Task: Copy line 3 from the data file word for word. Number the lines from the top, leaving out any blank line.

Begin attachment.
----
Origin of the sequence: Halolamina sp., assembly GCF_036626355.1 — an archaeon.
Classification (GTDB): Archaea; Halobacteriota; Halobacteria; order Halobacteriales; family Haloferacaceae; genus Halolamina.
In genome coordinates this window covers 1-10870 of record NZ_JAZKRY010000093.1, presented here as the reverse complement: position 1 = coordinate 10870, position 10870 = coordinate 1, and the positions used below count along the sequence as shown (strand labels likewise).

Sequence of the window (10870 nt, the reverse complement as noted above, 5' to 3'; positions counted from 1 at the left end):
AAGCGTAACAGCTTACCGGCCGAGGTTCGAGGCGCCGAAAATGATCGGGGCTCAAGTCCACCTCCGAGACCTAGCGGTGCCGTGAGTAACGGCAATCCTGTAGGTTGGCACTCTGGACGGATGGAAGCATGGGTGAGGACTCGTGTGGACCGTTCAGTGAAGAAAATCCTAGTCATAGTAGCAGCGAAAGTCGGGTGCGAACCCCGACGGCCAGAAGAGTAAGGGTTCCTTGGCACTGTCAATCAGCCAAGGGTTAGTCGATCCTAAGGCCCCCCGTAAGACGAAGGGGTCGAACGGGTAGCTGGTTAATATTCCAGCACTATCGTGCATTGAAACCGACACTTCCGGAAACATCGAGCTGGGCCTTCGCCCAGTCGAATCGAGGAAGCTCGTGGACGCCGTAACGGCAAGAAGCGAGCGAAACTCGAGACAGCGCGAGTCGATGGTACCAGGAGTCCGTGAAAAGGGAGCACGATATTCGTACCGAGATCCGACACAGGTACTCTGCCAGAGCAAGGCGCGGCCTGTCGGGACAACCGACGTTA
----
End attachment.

In genome coordinates this window covers 1-10870 of record NZ_JAZKRY010000093.1, presented here as the reverse complement: position 1 = coordinate 10870, position 10870 = coordinate 1, and the positions used below count along the sequence as shown (strand labels likewise).